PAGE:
There’s not hiding it, Horrenda, even with its extremely underground status, is one of my favorite bands, one that I follow religiously. It helps that I consider the lads in the band good friends. Vile Lament has been in the works for some time and I’ve been able to hear bits and pieces of the product as it was coming into being. With each listen, my anticipation grew. Nomad, Cruxx, Outis, and Kevin put a ton of work into this album and the care they took to craft it is obvious. Even though I knew most of what I was going to hear, I was still blown out of the water, enough so that I will stand by what I said about Horrenda, both in sound and in environment, they are very much the Irish Mayhem.
You don’t need to worry about me being impartial, the members of the band can tell you I’ve told them what I liked and didn’t like as the album began to coalesce. Even with my friends, I’m picky and borderline annoying. I have very specific things I want to hear in a depressive black metal band like Horrenda, and since I know what they are capable of, I am even more picky. I know what I want to hear from them and I know where I think they should be. With Vile Lament, they proved to me that they could get where they need to be. They put in hard work in the form of hours of writing riffs, finding the exact right sound, and melding every single element into one cohesive piece of art.
Vile Lament is the first full length album that Horrenda has made as a full band, all the previous releases outside the live album “Redrum Sessions” and the single “Sluagh” have been the brainchildren of Outis. With Vile Lament you can hear Outis’ input as the foundation of the sound but the other lads have made their mark as well. Irish folklore and history is still the main lyrical influence in the band but Vile Lament adds new viewpoints as well, giving the entire album a more rounded feel than the previous album “Neronian Times” (which I still believe will be considered a classic at some point down the road). Vile Lament has a much richer, less grainy feel. The guitars are much cleaner and crisper and Nomad, the vocalist, does his best to live up to the Mayhem comparisons with a surprisingly Attila-esque performance. He doesn’t imitate him but he has the same presence on the album that the legend has on his Mayhem albums. Having listened to a lot of the rough demo versions of many songs I was worried that his performance and power would be lost in the fuzz and feedback of the guitars, but my fears were assuaged when 16 Deadmen started playing. I lost all doubt that this was going to be a killer album.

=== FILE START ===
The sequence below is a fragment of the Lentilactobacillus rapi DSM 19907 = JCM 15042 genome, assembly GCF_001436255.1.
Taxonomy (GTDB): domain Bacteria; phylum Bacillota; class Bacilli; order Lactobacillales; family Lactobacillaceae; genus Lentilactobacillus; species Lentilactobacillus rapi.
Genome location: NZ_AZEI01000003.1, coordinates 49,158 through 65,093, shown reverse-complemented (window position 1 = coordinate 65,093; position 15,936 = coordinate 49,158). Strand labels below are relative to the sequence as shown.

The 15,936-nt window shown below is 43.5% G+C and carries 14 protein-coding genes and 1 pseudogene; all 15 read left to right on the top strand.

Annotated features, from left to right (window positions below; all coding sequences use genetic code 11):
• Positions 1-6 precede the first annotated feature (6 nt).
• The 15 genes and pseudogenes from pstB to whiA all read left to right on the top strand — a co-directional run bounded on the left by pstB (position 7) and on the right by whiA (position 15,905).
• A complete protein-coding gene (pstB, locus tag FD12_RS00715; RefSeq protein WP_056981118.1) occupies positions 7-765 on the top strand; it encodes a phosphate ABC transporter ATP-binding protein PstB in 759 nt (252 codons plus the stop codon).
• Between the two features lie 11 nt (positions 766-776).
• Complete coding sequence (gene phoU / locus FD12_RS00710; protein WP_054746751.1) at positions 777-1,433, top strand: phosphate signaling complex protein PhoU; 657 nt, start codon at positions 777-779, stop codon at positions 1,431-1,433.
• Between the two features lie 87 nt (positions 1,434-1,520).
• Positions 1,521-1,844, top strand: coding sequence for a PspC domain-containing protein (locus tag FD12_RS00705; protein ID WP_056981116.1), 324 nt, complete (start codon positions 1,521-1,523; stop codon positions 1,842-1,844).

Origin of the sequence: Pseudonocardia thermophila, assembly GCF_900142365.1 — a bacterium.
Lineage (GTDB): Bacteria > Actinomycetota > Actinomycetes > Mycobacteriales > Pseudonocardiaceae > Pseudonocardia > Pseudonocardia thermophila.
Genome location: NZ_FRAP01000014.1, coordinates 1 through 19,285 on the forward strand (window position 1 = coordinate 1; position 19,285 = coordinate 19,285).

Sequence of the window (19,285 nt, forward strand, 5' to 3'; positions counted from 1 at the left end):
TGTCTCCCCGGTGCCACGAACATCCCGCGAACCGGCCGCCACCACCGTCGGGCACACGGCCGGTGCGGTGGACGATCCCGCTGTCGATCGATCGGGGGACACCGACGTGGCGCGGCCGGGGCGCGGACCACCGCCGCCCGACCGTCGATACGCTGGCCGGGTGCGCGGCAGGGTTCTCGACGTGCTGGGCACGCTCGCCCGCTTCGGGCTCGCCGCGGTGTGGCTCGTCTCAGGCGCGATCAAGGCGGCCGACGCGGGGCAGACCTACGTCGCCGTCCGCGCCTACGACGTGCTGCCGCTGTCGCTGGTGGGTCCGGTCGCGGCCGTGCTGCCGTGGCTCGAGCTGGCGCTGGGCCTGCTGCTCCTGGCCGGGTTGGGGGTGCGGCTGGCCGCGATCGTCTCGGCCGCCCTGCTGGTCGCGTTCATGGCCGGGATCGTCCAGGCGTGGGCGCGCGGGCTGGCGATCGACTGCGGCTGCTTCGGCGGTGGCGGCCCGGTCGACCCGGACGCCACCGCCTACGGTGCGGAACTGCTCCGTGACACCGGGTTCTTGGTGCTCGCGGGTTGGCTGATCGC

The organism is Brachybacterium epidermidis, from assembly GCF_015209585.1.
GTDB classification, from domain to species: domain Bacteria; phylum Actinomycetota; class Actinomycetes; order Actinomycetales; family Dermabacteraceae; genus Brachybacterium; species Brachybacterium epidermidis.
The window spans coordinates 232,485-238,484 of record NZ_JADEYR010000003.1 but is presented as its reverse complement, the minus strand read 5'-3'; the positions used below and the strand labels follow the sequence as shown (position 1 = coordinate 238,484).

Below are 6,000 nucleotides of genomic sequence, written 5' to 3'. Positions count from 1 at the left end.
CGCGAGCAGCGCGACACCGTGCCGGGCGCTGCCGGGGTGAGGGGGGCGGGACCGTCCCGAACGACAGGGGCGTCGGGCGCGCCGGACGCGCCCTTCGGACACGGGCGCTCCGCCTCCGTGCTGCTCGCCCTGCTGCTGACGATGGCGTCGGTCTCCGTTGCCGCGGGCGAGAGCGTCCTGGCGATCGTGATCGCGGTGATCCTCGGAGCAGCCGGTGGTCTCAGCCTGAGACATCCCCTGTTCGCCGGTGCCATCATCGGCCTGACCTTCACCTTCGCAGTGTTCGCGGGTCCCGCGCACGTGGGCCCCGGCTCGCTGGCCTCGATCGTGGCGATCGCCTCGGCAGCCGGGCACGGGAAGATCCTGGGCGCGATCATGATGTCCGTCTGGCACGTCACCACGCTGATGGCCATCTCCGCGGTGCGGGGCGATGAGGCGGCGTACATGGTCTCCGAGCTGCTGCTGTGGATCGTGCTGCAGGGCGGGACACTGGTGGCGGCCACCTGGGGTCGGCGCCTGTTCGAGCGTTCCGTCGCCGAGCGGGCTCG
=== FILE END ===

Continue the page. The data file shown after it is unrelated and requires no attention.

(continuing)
Horrenda is one of those bands that make me do research to find exactly what they are singing about because, sadly, I’m not as up on Irish folklore and history as I feel I should be (nor is the rest of the world for that matter). I’ve had many conversations with Outis about that very thing. Ireland deserves to be known for more than alcohol and genocidal monks. There is so much more to offer and yet, somehow, we forget or don’t know in the first place what Ireland has. It’s has a wrathful sorrow that can only be found in Irish music (any Irish music be it metal, traditional, or synth). There is a depth to Irish music, especially visible in Horrenda’s choice of content, that people in Ireland and outside of Ireland need to see. Horrenda is doing their part to show what Ireland is capable of, it’s up to us as the listener to hear and see what they are showing us. Take the message to heart and actually think about it (I know that might be hard for some but try). 16 Deadmen is especially sharp in its message “Ireland will always belong to the Irish, and it will until there are no Irish people left.”
While Horrenda’s message is unique in the black metal community in that it makes you think critically about what has been said, they are very much still a black metal band you can bang your head to. The message and the music are complimentary and worth the short time you’ll have to listen to the album, sadly it’s not a long album but all the goodness is packed into 6 songs. Horrenda is a band on the rise. They might not end up being the next Mayhem (which though I compare the two I would be happy with) they will definitely make an impact on the metal scene. Horrenda was the reason I started Resounding Footsteps nearly a year ago and they will be one of the many reasons I continue going as long as I can. Horrenda is the quintessential underground band that scrapes to put together something that will stand out from all the shit that the underground is littered with. Horrenda is that band from your hometown that if you support as much as you can, spread the word, buy the music, and see the shows, will end up seeing their dreams fulfilled. Horrenda deserves it, Vile Lament proves that they are on the right path to glory.
Highlights: 16 Deadmen, Sluagh
If you enjoyed this try: Mayhem (obviously), Rive, I, XeroPulse
Support the artists!